A murder in the Bronx
Pastor Michael Walrond Jr | 4/25/2012, 5:07 p.m.
There is a tragic heaviness I feel in my spirit that is equal to my frustration and anger when I think of the senseless and tragic death of a Bronx teenager named Ramarley Graham.
Graham was the unarmed 18-year-old African-American male shot to death in his grandmother's apartment on Feb. 2. Amidst murky details, questions abound about the circumstances surrounding this young man's death.
Graham was shot by Richard Haste, a New York City police officer who pursued Graham into the house of his grandmother and shot Graham in the chest as he attempted to flush a bag of marijuana down the toilet. Members of a street narcotics squad who had a local convenience store under surveillance, claimed that they observed Graham leaving the convenience store with what appeared to be the butt of a gun in his waistband. Police officials claimed Graham fled after two plainclothes police officers told him to stop. It was at that point that police officers followed Graham to his grandmother's house.
A surveillance camera located outside the house shows the young man entering the house and police officers, with guns drawn, appearing shortly thereafter and attempting to kick the front door down. The officers were let into the house by Graham's grandmother shortly thereafter.
Haste's partner told investigators that when he and Haste entered the house, Haste identified himself as a police officer, told Graham to "show his hands" and then yelled "gun, gun" before firing the fatal shot.
Graham's grandmother contests the officer's story. She indicates that she did not hear Haste say anything before shooting her grandson. Although it is unclear what really transpired inside the three-story house in the Bronx on that fateful day, a few things are certain: Graham had no gun, Haste shot an unarmed man and Graham is dead.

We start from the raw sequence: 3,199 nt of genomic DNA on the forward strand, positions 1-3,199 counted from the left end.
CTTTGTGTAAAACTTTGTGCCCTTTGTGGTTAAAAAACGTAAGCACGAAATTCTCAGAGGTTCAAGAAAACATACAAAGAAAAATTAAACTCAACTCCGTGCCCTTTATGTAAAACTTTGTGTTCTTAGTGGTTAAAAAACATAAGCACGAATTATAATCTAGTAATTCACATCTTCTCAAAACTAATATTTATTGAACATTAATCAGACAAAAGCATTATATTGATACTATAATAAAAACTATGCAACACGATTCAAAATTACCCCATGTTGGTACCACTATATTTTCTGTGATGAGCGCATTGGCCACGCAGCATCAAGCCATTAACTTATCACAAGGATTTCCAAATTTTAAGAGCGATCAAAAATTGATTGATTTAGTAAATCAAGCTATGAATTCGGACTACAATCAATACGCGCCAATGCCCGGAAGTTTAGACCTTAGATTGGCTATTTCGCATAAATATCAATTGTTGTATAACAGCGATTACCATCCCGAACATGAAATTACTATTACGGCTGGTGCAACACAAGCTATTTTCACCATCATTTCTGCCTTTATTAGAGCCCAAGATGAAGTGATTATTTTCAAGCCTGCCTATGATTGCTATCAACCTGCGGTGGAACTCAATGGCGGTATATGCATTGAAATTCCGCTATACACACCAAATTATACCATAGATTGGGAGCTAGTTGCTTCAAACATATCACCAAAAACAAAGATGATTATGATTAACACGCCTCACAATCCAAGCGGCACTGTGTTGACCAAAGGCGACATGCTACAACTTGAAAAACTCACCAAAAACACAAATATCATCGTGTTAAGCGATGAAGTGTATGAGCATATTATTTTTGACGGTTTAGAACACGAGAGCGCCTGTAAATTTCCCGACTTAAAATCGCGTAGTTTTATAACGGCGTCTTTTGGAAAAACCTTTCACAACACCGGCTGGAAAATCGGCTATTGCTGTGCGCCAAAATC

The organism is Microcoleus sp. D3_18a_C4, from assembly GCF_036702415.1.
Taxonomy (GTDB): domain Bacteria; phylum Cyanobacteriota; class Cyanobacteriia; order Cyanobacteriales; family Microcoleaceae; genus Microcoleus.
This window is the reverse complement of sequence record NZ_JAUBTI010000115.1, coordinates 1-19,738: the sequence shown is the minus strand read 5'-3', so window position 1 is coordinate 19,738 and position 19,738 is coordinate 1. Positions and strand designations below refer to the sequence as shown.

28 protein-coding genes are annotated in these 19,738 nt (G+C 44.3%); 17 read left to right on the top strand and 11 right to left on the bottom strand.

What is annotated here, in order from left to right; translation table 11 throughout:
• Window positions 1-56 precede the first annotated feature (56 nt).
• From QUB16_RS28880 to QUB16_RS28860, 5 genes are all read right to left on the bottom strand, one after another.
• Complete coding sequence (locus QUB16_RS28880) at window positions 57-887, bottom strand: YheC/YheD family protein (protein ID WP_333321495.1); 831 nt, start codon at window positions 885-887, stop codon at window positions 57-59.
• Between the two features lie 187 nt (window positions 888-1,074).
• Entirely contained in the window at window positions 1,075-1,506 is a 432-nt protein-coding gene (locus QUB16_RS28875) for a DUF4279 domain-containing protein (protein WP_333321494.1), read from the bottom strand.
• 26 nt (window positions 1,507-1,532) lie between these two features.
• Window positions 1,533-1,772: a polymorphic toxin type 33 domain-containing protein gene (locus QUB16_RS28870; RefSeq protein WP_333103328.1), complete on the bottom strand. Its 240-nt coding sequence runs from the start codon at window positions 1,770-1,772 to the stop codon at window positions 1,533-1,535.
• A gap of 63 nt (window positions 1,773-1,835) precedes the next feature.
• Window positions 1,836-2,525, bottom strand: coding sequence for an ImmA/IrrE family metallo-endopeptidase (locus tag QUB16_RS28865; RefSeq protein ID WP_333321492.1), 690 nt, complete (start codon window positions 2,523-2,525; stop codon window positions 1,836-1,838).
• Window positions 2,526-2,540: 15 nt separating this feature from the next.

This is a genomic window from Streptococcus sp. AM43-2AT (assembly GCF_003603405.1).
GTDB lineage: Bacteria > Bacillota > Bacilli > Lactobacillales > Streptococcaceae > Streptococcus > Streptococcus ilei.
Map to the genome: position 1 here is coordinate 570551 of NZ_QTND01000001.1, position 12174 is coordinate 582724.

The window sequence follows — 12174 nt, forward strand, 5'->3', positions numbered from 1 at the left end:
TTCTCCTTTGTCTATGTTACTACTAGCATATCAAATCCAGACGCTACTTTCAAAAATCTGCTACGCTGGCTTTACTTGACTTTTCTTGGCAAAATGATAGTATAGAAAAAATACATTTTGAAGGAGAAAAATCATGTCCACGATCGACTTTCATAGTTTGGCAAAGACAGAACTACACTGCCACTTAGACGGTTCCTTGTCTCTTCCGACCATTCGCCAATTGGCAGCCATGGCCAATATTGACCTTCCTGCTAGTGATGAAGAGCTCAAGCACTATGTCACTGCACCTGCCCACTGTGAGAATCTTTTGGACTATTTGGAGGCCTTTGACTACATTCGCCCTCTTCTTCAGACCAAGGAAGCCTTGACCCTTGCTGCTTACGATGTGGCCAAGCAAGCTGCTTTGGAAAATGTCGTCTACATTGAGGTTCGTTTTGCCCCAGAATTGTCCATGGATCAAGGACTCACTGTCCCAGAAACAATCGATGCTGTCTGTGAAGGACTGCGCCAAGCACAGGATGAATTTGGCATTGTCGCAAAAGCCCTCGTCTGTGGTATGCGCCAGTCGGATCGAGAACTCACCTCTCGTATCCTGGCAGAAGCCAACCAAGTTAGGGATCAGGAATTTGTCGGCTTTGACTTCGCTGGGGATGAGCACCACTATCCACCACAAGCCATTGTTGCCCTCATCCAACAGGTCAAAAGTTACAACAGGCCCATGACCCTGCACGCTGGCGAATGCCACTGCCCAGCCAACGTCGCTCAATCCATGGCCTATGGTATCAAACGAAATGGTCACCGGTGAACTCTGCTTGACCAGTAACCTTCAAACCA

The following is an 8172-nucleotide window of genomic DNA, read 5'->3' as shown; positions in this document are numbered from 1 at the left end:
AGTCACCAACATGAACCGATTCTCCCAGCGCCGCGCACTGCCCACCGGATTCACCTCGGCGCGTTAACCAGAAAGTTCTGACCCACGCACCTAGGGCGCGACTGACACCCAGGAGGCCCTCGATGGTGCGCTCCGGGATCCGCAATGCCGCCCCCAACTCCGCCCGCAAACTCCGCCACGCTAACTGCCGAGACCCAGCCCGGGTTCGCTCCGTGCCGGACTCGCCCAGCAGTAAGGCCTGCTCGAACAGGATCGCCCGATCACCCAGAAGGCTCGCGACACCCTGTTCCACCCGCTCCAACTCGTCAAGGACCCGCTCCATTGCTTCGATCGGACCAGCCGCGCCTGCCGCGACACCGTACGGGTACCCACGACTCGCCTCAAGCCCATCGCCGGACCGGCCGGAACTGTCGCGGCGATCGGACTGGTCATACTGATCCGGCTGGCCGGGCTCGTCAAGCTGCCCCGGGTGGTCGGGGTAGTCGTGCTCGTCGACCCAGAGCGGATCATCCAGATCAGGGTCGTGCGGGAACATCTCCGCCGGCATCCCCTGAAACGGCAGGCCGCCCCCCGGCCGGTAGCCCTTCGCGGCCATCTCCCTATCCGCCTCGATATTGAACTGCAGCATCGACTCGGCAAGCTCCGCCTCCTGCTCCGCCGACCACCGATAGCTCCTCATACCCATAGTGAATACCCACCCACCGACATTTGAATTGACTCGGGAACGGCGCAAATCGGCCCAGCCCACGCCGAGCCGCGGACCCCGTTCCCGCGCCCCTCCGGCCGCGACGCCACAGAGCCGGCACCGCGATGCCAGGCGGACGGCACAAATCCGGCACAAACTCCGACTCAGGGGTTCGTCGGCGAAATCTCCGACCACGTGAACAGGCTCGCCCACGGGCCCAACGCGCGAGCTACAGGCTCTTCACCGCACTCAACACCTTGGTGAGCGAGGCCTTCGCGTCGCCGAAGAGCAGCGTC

As the father of a 20-year-old African-American male, I tell him that if he is ever stopped by the police, especially members of NYPD, he ought to be respectful and cooperative. I say this to him because I know that there are some police officers who, because of cultural insensitivity, may make certain assumptions about him because of what he may represent in their eyes. The sad truth is that in New York City, many African-Americans and Latinos are viewed with an eye of suspicion.
In fact, in 2011, through a dehumanizing police policy known as "stop and frisk," over 500,000 New Yorkers were stopped and searched and 85 percent of those stopped were African-American or Latino. In my opinion, this is not effective policing but is a form of sanctioned profiling and harassment.
In some targeted communities, people feel as though they are living in occupied territories and there is a justified fear of the police. To be sure, criminals who wreak havoc in certain communities ought to be fearful of the police, but ordinary citizens should not live under the threat of police bullying.
I am aware that there are many police officers who take their call to protect and serve quite seriously. These officers have sought to enhance the quality of life in many communities throughout this city, but then there are those officers who behave as though their gun and badge gives them the right to engage in destructive, dehumanizing behavior. It is unfortunate that the recklessness of a few can tarnish the image of many. Is that not ironic?
I pray that those investigating Graham's case will be courageous enough to do so with integrity and honesty. If it is found that there was police wrongdoing and that the death of Graham was unnecessary, I pray that the Bronx district attorney prosecutes all police officers involved so that the community will know there is no tolerance for unjustifiable use of deadly force.
I pray for a day in our city when the value of life is not determined by one's ZIP code or address, but by the dignity that is inherent in all human beings. Ultimately, I pray that Graham's death was not in vain and that justice is served.